As Google continues its steady progress towards domination of all things internet-based, a clutch of useful tools is filtering down to web designers. One such service is a beta version of Google Maps’ programming interface.
While many of us use Google Maps to find locations or to browse satellite imagery, it’s an open secret that you can also add those maps to your own site.
This is one of the many projects that makes use of a Google application programming interface (API) to provide services to websites. Web designers can modify the map to display certain information; it’s possible that their mashup could even be loaded on to Google Maps.
As with Google’s other APIs, this is free to use – with certain restrictions. If you want to use a map commercially or on a private website, sign up for a 30-day trial of Google Maps Enterprise. Enterprise allows maps to be viewed behind a firewall or with a paid-for subscription login; it also provides extra features such as customer relations and marketing support.
With the free version, users can localise a map and modify it to respond to zooms and pans to find other places. Information windows can be added to provide visitors with updates, or markers and route lines can indicate positions
With some further research you could soon be performing such advanced functions as geocoding, adding a Google-powered local search engine, creating custom controls and adding driving instructions to your website. For the time being, however, if all you want is a simple map with straightforward instructions, you can achieve this in half an hour or so.
1. To get started using Google Maps, you'll need to sign up for an API key. This key is valid for a single directory on your server; you can use it to embed a Google Map on any page at that domain, with no limit on the number of page views per day.
2. Before you can get this key, you’ll need to log into your existing Google Account (or create one). Once logged in, click ‘Sign up for a Google Maps API key’. Enter your domain name and click ‘Generate API key’. This will create the key along with some code that can be pasted into a hypertext markup language (HTML) file.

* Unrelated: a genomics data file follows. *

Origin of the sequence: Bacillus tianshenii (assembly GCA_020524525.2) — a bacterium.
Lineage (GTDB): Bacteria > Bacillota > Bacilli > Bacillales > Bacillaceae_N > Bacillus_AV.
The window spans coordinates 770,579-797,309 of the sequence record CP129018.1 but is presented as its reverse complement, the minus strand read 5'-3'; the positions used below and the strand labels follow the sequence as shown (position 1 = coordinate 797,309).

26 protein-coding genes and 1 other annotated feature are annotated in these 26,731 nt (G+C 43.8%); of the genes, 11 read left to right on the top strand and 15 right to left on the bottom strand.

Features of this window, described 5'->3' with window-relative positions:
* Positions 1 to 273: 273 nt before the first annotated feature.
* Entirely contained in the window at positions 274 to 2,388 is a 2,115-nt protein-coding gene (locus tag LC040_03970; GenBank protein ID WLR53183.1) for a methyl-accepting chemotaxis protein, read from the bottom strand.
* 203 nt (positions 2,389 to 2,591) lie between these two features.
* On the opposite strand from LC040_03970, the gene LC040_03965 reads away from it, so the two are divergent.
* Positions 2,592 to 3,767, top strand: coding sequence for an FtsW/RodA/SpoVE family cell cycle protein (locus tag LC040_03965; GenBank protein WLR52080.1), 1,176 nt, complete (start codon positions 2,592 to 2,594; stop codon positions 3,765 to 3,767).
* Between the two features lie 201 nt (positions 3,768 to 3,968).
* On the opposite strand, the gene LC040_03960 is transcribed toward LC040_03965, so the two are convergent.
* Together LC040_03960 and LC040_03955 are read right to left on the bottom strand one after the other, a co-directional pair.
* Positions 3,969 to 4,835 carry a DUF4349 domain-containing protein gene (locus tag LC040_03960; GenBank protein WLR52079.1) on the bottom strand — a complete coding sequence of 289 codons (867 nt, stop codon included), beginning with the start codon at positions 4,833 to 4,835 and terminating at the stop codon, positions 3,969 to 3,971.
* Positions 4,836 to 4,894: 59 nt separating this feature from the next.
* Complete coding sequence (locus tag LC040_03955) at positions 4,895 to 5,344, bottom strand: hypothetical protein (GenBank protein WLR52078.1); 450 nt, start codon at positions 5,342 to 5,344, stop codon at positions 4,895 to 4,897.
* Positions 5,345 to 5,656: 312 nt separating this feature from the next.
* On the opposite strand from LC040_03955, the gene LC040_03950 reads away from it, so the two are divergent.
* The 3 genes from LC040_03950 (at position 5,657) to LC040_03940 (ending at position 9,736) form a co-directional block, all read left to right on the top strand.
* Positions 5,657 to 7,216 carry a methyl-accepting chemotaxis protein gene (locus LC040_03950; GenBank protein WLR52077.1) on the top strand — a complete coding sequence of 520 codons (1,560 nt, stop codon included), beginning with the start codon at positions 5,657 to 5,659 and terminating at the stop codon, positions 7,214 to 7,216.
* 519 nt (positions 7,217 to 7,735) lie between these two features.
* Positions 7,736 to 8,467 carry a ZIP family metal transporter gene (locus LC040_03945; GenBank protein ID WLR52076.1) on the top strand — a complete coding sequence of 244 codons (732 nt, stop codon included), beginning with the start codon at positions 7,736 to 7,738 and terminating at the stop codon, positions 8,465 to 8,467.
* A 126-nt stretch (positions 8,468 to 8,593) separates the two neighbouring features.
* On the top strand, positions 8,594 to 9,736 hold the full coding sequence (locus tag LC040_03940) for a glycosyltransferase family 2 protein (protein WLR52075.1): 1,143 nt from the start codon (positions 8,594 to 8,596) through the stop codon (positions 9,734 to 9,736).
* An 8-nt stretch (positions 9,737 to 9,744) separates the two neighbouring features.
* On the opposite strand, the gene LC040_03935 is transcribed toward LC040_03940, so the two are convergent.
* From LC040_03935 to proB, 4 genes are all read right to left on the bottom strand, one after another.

3. Copy the sample code into a blank document and you’ll see that most of the important information is contained between the tags < head > and < /head > (without the spaces), with a layer to contain the map in the body of the page. This creates a very basic document with a map that can be dragged around onscreen.
4. If you’re familiar with hand coding, study the first example given at click here. This provides information for fine-tuning your map in any number of ways. However, if you simply want to make a few tweaks to customise your map, continue with the steps outlined here.
5. The first thing you’ll want to do is to change the start location for your map. Locate the entry map.setCenter in the provided sample code and simply change the co-ordinates after GLatLng to match your desired starting point’s latitude and longitude entries. You will now have a new central location for your page.
6. Once you’ve created a basic page, load the code into a web-design application such as Dreamweaver. Remember to add a script to the < head > (without the spaces) section as well as instructions to load the map and a suitable layer in the body part of your HTML file, then modify your design as necessary.
See also: How to modify your Google map